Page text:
Ted Cruz holds professional journalists in such contempt that, in the aftermath of CNBC’s Republican debate, he says future debates should be moderated instead by “real journalists”—like Rush Limbaugh, Sean Hannity, and Marc Levin. They at least know the difference between policy, entertainment, and making a quick buck—so there would be no “gotcha” questions about nutritional-supplement companies that exploit Christian customers or finicky doubts about how cutting taxes on the very rich by $6 trillion could possibly raise revenues.
Politicians have been airing this sort of disdain for the press and its pesky questions for years. And for more than three decades, Hollywood has often followed suit, portraying journalists as reckless dupes and showboats. Absence of Malice (1981) helped popularize the trend, as cowardly, sensationalist media hacks quickly became stock characters in series like Die Hard and Spiderman.
Of course, some of us are cowardly, sensationalist hacks. But two new films—Truth, about the fumbled 60 Minutes II report that ended Dan Rather’s career at CBS, and, opening Friday, Spotlight, about The Boston Globe’s Pulitzer Prize–winning pursuit of the Catholic clergy child-abuse scandal—portray reporters once more as vital to American democracy, more like Woodstein in 1976’s All the President’s Men.
Both films show that conservatism’s instincts to protect the privacy of the powerful and shut out opposing views are naturally inimical to good journalism. Facts may or may not have a “liberal bias,” but censorship is always authoritarian.
Not so coincidentally, the germ of both movies can be found in the work of Spotlight, The Boston Globe’s crack investigative team led by veteran reporter Walter “Robby” Robinson.
In May of 2000, seven months before Bush v. Gore descended into a Dockers-clad conservative riot, Robinson broke a story saying that George W. Bush had gone AWOL from the Texas Air National Guard for a year in the early ’70s, while less fortunate sons were fighting in Vietnam. At the time, the story had little impact, possibly, as Dan Froomkin writes, “because the Globe had out-reported its bigger colleagues, [so it] didn’t get picked up by the elite national outlets.”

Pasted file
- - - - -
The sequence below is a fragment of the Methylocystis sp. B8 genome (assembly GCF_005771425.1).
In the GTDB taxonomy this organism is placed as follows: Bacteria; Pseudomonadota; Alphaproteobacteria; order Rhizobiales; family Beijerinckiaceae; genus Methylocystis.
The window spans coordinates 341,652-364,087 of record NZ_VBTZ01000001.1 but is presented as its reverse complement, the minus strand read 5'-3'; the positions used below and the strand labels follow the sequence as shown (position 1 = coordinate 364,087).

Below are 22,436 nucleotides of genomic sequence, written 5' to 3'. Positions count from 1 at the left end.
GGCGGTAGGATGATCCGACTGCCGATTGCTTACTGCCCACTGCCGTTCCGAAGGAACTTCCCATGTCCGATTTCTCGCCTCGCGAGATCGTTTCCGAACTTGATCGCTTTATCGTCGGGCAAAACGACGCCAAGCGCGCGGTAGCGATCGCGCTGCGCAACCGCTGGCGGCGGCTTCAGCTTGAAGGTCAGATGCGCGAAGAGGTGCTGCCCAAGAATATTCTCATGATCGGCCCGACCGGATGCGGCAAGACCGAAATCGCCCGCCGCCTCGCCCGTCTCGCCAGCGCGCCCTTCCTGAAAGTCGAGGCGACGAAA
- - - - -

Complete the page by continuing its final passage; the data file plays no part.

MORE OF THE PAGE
In Truth we learn that elite national outlet CBS, where producer Mary Mapes (Cate Blanchett) works with anchor Dan Rather (Robert Redford), wanted to run the Bush-Guard story very badly in 2000. But she was forced to drop it when her mother died. If she hadn’t been grieving, one character says, “there’s a very good chance Al Gore would be president.”
Skip to 2004 and Bush’s bid for re-election. As right-wing Swift Boat attack ads smear a real war hero, Democratic nominee John Kerry, Mapes and Rather are determined to bring Bush’s chicken-hawk military service back with a splash. Mapes, whose 2005 book Truth and Duty: The Press, the President, and the Privilege of Power inspired the movie, was riding high at the time. She had recently produced 60 Minutes II’s account of the American torture at Abu Ghraib, which dented the Bush administration’s happy-talk about the bogged-down war and started to turn popular opinion against it. She would later earn a Peabody award for the story.
If Mapes’s team could turn up some new material to bootstrap to Robinson’s now four-year-old reporting, they could update the scandal and justify running it in 2004 as a sort of balance to the Swift Boat nonsense.
A source (Stacy Keach) tells Mapes he had just the thing—copies of memos from Bush’s Guard commander complaining that the young Bush was shirking his duties. The source is cagey about how he came to have the documents, but he’s certain they’re dynamite. When he asks why he shouldn’t take his memos to a newspaper instead of to CBS, Mapes scoffs that “nobody reads newspapers anymore.”
She has a point. But it’s television and its own fickle needs that ultimately mangle the story. CBS was slated to run a Dr. Phil special during one of 60 Minutes II’s September time slots, and the suits didn’t want to spring an October surprise on the Bush campaign. The moved-up air date, September 8, left only five days to put the complicated story together.
Within hours of the 60 Minutes II broadcast, right-wing bloggers, who had long hated Dan Rather, charged that the docs were forged. There were too many inconsistencies, they claimed—like proportional spacing that looked as if it was typed on Microsoft Word, and a superscript “th” that typewriters supposedly didn’t have in the early ’70s. Mapes’s team works overtime to prove the bloggers wrong. Squinting through mounds of papers (like Florida election officials searching for hanging chads), they find contemporary “th” superscripts, but it’s not enough to disprove the accusations of forgery (the issue is to this day unresolved), and besides, it’s too late.